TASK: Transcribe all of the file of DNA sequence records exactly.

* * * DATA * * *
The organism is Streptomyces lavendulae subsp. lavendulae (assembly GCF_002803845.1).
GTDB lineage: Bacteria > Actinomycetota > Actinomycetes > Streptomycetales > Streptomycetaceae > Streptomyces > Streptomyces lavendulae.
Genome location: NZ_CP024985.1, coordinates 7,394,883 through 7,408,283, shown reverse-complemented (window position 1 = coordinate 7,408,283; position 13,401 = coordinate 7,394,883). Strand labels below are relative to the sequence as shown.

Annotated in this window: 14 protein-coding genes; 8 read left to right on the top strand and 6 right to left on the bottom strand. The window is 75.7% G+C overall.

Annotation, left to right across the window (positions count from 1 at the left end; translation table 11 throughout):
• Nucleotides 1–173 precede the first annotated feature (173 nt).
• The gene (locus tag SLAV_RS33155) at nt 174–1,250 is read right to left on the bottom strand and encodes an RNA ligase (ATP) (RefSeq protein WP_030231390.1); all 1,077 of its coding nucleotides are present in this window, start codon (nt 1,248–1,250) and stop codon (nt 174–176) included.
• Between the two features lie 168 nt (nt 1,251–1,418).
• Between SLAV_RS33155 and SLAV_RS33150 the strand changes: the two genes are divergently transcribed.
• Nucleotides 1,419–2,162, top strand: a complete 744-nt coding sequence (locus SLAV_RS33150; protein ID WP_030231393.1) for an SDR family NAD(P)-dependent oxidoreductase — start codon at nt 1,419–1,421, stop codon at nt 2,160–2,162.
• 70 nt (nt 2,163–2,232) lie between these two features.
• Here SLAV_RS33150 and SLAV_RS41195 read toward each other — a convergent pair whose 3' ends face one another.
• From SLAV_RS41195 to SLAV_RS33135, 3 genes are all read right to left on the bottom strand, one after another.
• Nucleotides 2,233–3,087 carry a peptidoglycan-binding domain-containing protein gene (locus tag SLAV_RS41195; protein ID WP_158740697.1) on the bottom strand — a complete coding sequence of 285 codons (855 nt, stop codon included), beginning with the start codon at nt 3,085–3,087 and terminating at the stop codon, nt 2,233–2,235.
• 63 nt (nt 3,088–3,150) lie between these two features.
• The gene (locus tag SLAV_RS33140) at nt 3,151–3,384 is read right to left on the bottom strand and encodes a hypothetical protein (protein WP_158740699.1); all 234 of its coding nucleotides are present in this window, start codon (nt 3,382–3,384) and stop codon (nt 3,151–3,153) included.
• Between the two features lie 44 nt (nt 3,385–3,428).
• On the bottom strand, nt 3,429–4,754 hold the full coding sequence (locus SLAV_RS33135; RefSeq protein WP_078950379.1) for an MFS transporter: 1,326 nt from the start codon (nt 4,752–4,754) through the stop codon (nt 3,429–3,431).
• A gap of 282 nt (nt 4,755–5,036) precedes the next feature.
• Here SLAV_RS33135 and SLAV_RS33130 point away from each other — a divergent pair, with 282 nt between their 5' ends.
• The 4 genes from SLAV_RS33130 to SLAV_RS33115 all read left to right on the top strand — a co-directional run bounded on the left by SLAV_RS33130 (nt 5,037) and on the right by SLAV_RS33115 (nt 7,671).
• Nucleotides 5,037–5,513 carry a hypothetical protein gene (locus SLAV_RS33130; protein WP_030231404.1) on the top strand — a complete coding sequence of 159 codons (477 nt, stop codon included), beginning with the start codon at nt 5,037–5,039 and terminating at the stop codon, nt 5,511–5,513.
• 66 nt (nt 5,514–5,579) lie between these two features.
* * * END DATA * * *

The organism is Streptomyces lavendulae subsp. lavendulae (assembly GCF_002803845.1).
GTDB lineage: Bacteria > Actinomycetota > Actinomycetes > Streptomycetales > Streptomycetaceae > Streptomyces > Streptomyces lavendulae.
Genome location: NZ_CP024985.1, coordinates 7,394,883 through 7,408,283, shown reverse-complemented (window position 1 = coordinate 7,408,283; position 13,401 = coordinate 7,394,883). Strand labels below are relative to the sequence as shown.

Annotated in this window: 14 protein-coding genes; 8 read left to right on the top strand and 6 right to left on the bottom strand. The window is 75.7% G+C overall.

Annotation, left to right across the window (positions count from 1 at the left end; translation table 11 throughout):
• Nucleotides 1–173 precede the first annotated feature (173 nt).
• The gene (locus tag SLAV_RS33155) at nt 174–1,250 is read right to left on the bottom strand and encodes an RNA ligase (ATP) (RefSeq protein WP_030231390.1); all 1,077 of its coding nucleotides are present in this window, start codon (nt 1,248–1,250) and stop codon (nt 174–176) included.
• Between the two features lie 168 nt (nt 1,251–1,418).
• Between SLAV_RS33155 and SLAV_RS33150 the strand changes: the two genes are divergently transcribed.
• Nucleotides 1,419–2,162, top strand: a complete 744-nt coding sequence (locus SLAV_RS33150; protein ID WP_030231393.1) for an SDR family NAD(P)-dependent oxidoreductase — start codon at nt 1,419–1,421, stop codon at nt 2,160–2,162.
• 70 nt (nt 2,163–2,232) lie between these two features.
• Here SLAV_RS33150 and SLAV_RS41195 read toward each other — a convergent pair whose 3' ends face one another.
• From SLAV_RS41195 to SLAV_RS33135, 3 genes are all read right to left on the bottom strand, one after another.
• Nucleotides 2,233–3,087 carry a peptidoglycan-binding domain-containing protein gene (locus tag SLAV_RS41195; protein ID WP_158740697.1) on the bottom strand — a complete coding sequence of 285 codons (855 nt, stop codon included), beginning with the start codon at nt 3,085–3,087 and terminating at the stop codon, nt 2,233–2,235.
• 63 nt (nt 3,088–3,150) lie between these two features.
• The gene (locus tag SLAV_RS33140) at nt 3,151–3,384 is read right to left on the bottom strand and encodes a hypothetical protein (protein WP_158740699.1); all 234 of its coding nucleotides are present in this window, start codon (nt 3,382–3,384) and stop codon (nt 3,151–3,153) included.
• Between the two features lie 44 nt (nt 3,385–3,428).
• On the bottom strand, nt 3,429–4,754 hold the full coding sequence (locus SLAV_RS33135; RefSeq protein WP_078950379.1) for an MFS transporter: 1,326 nt from the start codon (nt 4,752–4,754) through the stop codon (nt 3,429–3,431).
• A gap of 282 nt (nt 4,755–5,036) precedes the next feature.
• Here SLAV_RS33135 and SLAV_RS33130 point away from each other — a divergent pair, with 282 nt between their 5' ends.
• The 4 genes from SLAV_RS33130 to SLAV_RS33115 all read left to right on the top strand — a co-directional run bounded on the left by SLAV_RS33130 (nt 5,037) and on the right by SLAV_RS33115 (nt 7,671).
• Nucleotides 5,037–5,513 carry a hypothetical protein gene (locus SLAV_RS33130; protein WP_030231404.1) on the top strand — a complete coding sequence of 159 codons (477 nt, stop codon included), beginning with the start codon at nt 5,037–5,039 and terminating at the stop codon, nt 5,511–5,513.
• 66 nt (nt 5,514–5,579) lie between these two features.